by Bill McBride on 3/13/2015 07:51:00 PM
Friday, March 13, 2015
Another heat wave in California this weekend (the high was 90 where I live). This is the fourth year in a row with little rain or snow in the mountains (the statewide snowpack is about 17% of normal for this date). California is the largest agricultural state, and an ongoing drought could have an impact on food prices - and on the economy.
An Op-Ed in the LA Times: California has about one year of water left. Will you ration now?
January was the driest in California since record-keeping began in 1895. Groundwater and snowpack levels are at all-time lows. We're not just up a creek without a paddle in California, we're losing the creek too.Maybe it is time to revisit the Alaska-California Undersea Aqueduct proposal.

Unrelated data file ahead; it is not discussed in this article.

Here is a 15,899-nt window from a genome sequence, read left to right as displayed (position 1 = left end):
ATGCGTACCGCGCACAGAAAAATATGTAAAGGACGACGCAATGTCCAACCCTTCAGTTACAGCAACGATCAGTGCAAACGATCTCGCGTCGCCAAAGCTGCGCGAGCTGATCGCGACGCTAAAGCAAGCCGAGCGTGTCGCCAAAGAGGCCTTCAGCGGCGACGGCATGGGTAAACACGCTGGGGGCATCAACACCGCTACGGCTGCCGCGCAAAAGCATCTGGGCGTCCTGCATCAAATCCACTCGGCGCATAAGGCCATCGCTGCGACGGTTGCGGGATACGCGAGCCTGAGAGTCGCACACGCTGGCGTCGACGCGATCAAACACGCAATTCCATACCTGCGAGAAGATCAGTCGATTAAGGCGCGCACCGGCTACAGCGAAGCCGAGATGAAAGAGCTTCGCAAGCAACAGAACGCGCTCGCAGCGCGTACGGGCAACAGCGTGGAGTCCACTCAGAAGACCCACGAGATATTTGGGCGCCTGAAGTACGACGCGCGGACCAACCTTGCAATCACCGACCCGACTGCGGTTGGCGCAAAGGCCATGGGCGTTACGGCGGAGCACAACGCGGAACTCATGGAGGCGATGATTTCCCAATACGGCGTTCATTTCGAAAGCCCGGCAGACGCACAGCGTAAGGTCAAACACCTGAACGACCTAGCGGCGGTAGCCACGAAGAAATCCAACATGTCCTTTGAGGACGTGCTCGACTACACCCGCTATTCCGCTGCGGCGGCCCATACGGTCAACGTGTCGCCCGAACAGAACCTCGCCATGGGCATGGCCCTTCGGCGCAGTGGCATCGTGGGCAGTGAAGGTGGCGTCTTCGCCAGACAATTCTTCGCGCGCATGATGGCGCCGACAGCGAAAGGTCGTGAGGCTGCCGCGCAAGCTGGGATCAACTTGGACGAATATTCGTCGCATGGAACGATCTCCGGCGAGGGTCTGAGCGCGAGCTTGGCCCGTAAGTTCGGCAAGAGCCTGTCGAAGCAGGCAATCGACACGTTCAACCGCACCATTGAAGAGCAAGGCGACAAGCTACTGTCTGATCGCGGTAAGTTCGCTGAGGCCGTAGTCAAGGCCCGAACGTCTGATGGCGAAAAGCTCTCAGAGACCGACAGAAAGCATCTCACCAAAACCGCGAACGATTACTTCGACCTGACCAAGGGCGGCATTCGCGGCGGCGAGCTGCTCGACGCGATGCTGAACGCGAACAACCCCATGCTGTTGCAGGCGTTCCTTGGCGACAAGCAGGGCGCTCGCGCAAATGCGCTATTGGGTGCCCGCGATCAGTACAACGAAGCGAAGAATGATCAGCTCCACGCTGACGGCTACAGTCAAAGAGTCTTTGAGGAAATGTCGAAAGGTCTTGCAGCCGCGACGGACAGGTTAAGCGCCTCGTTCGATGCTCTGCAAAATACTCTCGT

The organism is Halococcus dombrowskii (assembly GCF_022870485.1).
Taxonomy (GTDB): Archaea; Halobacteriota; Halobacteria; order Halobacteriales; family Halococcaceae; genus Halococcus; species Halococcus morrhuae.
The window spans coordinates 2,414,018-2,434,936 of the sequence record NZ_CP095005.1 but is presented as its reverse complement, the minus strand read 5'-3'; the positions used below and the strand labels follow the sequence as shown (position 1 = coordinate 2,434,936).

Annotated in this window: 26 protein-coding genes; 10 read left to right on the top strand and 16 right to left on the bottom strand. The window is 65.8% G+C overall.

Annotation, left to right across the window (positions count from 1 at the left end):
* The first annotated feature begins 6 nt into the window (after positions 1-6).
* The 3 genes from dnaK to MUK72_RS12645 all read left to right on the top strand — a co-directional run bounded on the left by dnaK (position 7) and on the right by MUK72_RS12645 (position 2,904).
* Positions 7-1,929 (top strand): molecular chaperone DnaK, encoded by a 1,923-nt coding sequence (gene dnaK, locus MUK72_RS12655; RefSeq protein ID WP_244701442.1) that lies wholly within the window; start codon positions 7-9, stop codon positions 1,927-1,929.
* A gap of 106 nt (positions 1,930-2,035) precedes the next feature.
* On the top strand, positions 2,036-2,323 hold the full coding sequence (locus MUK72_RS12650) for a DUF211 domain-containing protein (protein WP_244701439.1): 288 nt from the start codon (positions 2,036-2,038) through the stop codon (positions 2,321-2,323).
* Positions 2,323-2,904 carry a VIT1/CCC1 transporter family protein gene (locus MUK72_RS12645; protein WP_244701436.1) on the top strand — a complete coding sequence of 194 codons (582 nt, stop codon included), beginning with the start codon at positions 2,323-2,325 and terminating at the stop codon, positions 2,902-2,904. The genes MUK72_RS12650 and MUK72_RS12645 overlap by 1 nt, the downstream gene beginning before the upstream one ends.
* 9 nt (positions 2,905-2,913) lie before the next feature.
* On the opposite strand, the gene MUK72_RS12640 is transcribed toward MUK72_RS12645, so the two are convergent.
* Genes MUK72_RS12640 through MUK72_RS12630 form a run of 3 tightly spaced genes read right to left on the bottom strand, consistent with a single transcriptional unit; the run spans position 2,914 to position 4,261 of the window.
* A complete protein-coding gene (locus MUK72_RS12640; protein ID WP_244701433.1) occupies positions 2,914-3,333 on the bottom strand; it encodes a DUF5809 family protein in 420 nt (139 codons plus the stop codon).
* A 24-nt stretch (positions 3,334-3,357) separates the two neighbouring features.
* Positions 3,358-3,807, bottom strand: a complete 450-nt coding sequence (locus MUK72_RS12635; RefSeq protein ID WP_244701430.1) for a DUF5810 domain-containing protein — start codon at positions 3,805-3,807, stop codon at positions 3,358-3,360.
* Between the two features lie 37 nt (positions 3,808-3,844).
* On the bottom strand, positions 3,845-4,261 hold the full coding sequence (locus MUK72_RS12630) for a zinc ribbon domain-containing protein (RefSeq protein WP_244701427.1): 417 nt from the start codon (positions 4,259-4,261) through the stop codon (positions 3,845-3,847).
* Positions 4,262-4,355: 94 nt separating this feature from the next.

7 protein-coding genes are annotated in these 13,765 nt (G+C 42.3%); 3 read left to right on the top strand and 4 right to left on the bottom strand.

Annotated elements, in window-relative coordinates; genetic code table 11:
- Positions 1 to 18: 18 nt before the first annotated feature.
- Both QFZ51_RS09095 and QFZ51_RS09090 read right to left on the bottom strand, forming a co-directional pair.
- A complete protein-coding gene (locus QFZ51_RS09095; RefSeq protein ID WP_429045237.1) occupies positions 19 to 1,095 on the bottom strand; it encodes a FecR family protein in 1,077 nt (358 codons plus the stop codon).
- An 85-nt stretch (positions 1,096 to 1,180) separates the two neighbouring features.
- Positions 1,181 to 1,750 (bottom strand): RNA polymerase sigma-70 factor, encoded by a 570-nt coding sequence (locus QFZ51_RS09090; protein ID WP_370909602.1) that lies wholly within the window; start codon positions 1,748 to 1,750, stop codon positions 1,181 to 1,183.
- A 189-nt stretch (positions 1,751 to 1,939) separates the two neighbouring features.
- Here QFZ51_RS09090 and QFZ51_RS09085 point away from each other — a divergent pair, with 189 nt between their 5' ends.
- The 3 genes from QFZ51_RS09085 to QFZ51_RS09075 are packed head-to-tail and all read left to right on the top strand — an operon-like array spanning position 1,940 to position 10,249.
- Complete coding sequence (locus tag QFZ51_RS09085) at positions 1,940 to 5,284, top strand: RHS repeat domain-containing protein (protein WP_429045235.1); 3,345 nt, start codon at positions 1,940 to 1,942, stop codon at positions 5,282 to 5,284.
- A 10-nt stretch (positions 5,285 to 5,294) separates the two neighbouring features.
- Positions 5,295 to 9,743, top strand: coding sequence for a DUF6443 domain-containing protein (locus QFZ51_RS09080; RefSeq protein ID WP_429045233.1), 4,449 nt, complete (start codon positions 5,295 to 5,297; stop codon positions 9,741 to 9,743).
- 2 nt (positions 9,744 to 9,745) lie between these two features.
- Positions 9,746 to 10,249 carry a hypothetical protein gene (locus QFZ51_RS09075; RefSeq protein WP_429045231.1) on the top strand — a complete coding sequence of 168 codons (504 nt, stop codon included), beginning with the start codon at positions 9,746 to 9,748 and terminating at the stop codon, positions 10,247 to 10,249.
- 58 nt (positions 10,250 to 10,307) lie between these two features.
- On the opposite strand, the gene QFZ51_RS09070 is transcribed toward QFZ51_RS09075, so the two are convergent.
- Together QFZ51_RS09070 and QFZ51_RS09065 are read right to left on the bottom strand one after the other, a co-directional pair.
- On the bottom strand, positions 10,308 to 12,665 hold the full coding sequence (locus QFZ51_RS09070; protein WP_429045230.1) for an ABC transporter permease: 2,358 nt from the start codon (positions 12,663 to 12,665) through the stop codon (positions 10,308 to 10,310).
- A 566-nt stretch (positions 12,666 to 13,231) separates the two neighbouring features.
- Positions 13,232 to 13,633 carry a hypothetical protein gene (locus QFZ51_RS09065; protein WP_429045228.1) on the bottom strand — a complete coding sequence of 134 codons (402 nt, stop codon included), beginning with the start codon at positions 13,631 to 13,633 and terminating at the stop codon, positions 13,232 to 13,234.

Data from NASA satellites show that the total amount of water stored in the Sacramento and San Joaquin river basins — that is, all of the snow, river and reservoir water, water in soils and groundwater combined — was 34 million acre-feet below normal in 2014. That loss is nearly 1.5 times the capacity of Lake Mead, America's largest reservoir.
Statewide, we've been dropping more than 12 million acre-feet of total water yearly since 2011. Roughly two-thirds of these losses are attributable to groundwater pumping for agricultural irrigation in the Central Valley. ... Wells are running dry. In some areas of the Central Valley, the land is sinking by one foot or more per year.
As difficult as it may be to face, the simple fact is that California is running out of water.